Photo by Clark Van Der Beken on Unsplash
5 min Read
December 21, 2021

Give old messaging new life with brand strategy

Is your nonprofit’s messaging feeling outdated, off, or perhaps a bit funky?

“Funky” as in it could use a little airing out or a refresh, rather than it’s out on the town bustin’ loose on the dance floor. There are many signs of funky or stale messaging.

Do you find yourself updating your nonprofit’s boilerplate every time you use it? Have you heard feedback that your mission statement doesn’t make sense? Has your nonprofit grown or changed a lot in the years since the messaging was created? Have you noticed language in your messaging platform that feels outdated or not inclusive to those closest to your work?

It may be time for a refresh.

What’s a messaging refresh?

A messaging refresh involves gathering key written materials—the vision and mission statements, boilerplate, elevator pitch, and any other organizational messaging—and editing where necessary.

Refreshing messaging is a good way to build on elements that are working well, to maintain accuracy, and to ensure your organization’s voice reflects the right feelings and ideas. Unlike a visual refresh, it’s also a bit easier to refresh and roll out new messages. All it can take is updating website copy, templates, and the brand guide, then letting everyone know what was changed and how to use it.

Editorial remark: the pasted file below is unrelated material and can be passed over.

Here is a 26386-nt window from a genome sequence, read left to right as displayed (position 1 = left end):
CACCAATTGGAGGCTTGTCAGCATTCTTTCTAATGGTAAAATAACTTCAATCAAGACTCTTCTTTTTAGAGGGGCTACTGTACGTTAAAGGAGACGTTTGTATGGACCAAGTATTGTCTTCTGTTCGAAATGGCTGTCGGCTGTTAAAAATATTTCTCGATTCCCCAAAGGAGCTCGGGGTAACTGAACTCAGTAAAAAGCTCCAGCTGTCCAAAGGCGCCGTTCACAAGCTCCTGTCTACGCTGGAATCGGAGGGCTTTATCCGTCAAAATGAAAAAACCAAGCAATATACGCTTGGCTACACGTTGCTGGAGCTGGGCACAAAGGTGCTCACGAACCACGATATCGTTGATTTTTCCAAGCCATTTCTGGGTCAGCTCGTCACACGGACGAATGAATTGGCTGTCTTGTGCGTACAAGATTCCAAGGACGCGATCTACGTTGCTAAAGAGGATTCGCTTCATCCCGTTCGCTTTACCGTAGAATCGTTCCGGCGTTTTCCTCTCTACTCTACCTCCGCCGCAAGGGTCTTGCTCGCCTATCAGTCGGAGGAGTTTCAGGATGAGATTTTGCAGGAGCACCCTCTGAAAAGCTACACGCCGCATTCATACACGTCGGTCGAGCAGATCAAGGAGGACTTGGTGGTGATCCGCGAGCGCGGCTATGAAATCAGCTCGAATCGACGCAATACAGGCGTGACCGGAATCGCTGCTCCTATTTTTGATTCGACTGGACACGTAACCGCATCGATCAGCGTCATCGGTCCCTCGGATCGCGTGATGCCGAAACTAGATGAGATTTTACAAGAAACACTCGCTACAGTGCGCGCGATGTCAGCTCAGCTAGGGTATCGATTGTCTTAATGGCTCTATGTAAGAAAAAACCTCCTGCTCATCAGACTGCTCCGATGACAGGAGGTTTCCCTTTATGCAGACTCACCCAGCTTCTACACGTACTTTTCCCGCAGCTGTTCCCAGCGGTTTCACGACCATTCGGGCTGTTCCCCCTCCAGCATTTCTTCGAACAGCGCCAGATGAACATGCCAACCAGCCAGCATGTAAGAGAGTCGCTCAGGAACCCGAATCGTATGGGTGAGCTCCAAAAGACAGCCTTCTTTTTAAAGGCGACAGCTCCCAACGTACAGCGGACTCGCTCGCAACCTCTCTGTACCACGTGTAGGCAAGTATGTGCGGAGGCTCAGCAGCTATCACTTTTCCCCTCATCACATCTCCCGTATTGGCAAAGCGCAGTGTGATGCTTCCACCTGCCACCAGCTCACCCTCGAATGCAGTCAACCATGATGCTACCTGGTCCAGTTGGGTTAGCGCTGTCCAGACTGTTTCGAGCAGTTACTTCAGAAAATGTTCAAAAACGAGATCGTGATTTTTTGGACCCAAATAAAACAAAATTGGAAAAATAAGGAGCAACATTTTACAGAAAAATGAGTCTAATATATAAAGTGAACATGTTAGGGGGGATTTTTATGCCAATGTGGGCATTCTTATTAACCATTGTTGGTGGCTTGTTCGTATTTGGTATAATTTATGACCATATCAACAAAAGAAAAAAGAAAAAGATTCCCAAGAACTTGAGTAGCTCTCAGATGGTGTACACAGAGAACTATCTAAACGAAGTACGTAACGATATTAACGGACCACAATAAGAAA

So, say you’ve gathered all the important pieces of your nonprofit’s messaging platform and have already updated the hard facts (e.g., numbers, dates, impact statistics, etc.). Now it’s time to rejuvenate some of that stale language with brand strategy.

What’s brand strategy?

There are many different models for brand strategy. It can look like a brand promise, a value proposition, or manifesto-type language. Big Duck approaches brand strategy in two parts: positioning and personality.

Positioning is a single sentence that expresses the big ideas your nonprofit hopes to establish in the minds of its audiences. Personality is a collection of 4-6 adjectives that direct your organization’s tone and style.

We wrote a free ebook about brand strategy that defines positioning and personality, and includes real-life examples. If you’re more of a visual or auditory learner, we recommend checking out a webinar Sarah Durham, Big Duck’s founder, presented on developing and using your nonprofit’s brand strategy.

The purpose of brand strategy is to ensure all of a nonprofit’s communications, including messaging and visuals, feel cohesive and unified. We’ve written before about ways to apply brand strategy to visuals, but let’s hone in on messaging.

How do you use brand strategy?

Brand strategy is your internal tool to guide what words and ideas should change—and which are fine to stay—in your external messaging platform. Having this yardstick is important. Without one, the process of refreshing your messaging could turn into a free-for-all. You want to make sure that there’s a smart reason behind the edits, rather than just making changes for change’s sake.

Take your positioning statement and personality words and ask yourself questions like:

  • Does our messaging evoke the big idea(s) in our positioning?
  • Is this word on-personality?